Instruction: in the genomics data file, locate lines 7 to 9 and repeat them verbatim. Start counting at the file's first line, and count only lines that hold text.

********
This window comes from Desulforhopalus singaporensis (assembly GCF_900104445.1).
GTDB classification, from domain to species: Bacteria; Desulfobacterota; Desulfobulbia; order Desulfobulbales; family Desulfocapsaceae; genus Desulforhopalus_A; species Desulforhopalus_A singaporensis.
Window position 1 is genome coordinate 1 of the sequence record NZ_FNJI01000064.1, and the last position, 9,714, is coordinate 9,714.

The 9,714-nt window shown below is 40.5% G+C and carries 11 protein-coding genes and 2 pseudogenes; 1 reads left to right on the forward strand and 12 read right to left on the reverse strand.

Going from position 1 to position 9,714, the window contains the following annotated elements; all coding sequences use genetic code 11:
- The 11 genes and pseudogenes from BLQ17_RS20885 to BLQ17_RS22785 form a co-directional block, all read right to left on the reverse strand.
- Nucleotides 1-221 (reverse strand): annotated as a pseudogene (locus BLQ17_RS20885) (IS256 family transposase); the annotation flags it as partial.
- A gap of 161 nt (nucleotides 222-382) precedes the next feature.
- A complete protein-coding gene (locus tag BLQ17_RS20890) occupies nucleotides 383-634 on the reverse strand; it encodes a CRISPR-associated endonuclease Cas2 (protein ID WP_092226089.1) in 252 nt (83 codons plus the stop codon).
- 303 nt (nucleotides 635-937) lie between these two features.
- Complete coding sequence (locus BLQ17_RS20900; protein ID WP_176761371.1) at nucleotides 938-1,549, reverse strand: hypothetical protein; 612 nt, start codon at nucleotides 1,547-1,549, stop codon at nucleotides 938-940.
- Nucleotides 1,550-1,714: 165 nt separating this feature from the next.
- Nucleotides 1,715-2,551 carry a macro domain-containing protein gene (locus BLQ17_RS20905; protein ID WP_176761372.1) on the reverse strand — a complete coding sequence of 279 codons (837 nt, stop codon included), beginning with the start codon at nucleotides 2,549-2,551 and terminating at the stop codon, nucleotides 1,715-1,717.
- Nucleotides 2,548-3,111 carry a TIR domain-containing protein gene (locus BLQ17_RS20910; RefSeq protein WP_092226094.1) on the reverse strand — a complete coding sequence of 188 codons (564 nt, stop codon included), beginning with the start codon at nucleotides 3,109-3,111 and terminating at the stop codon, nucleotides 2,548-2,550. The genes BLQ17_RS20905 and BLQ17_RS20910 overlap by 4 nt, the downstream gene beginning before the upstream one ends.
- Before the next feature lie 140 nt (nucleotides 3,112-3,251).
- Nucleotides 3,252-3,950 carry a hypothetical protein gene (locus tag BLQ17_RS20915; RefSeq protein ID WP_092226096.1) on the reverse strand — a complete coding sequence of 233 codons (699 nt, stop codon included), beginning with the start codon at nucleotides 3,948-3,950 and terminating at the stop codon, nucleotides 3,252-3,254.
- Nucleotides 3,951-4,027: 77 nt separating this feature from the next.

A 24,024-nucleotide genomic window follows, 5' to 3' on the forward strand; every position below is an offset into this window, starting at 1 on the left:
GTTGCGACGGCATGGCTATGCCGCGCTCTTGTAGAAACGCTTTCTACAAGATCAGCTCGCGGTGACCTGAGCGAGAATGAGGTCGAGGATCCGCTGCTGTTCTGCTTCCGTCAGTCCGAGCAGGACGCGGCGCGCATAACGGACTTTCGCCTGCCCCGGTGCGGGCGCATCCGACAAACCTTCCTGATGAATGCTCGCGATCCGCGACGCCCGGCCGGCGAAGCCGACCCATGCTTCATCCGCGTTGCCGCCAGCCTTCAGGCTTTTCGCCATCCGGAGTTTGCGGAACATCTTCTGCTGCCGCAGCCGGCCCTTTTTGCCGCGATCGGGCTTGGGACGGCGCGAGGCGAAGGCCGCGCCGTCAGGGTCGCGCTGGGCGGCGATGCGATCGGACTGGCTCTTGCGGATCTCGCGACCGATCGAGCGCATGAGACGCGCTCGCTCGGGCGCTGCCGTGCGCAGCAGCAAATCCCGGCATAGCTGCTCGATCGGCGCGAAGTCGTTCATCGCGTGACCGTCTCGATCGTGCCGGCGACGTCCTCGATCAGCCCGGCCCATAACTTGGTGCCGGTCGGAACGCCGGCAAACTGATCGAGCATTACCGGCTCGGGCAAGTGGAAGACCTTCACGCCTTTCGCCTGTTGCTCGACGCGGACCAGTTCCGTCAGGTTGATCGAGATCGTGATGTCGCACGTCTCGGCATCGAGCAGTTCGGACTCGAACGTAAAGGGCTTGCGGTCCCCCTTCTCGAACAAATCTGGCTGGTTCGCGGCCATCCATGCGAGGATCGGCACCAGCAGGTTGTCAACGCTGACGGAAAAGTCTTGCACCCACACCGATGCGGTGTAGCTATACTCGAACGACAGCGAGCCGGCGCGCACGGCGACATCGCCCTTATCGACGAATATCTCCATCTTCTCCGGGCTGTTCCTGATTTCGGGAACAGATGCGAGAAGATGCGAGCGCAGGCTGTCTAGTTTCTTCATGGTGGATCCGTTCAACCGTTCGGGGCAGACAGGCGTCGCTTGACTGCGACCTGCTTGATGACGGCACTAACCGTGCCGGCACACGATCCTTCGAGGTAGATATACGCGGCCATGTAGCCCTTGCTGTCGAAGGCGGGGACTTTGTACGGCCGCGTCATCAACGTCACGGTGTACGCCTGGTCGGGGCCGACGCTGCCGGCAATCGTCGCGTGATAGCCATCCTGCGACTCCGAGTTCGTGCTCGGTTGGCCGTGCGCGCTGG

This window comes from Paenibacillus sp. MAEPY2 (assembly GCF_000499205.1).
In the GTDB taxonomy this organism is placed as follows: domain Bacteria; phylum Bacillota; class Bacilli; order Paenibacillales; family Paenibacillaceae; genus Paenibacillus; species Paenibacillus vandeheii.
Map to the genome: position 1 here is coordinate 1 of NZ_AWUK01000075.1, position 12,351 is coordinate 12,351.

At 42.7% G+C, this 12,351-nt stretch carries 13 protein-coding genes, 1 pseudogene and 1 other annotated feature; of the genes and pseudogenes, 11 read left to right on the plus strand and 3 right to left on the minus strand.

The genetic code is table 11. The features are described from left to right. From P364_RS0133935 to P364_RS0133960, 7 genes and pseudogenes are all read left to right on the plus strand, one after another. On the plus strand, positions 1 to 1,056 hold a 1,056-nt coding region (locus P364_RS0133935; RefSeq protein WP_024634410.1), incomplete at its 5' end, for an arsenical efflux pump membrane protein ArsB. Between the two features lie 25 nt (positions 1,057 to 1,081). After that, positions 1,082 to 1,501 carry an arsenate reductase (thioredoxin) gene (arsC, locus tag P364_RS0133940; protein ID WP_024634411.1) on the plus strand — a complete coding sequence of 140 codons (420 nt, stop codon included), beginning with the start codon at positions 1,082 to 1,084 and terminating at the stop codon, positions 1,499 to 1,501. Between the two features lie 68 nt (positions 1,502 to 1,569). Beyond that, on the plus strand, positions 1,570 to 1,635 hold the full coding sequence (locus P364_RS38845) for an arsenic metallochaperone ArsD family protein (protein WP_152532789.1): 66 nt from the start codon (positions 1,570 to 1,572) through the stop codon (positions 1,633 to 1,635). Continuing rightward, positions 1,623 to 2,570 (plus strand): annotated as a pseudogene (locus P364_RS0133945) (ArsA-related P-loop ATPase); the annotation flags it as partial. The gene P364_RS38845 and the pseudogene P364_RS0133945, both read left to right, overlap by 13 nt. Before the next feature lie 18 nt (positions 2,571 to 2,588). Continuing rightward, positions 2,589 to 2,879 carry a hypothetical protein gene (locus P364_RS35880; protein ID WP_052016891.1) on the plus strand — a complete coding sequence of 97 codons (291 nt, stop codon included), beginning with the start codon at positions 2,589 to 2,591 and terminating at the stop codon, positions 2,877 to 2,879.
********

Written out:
- Nucleotides 1-221 (reverse strand): annotated as a pseudogene (locus BLQ17_RS20885) (IS256 family transposase); the annotation flags it as partial.
- A gap of 161 nt (nucleotides 222-382) precedes the next feature.
- A complete protein-coding gene (locus tag BLQ17_RS20890) occupies nucleotides 383-634 on the reverse strand; it encodes a CRISPR-associated endonuclease Cas2 (protein ID WP_092226089.1) in 252 nt (83 codons plus the stop codon).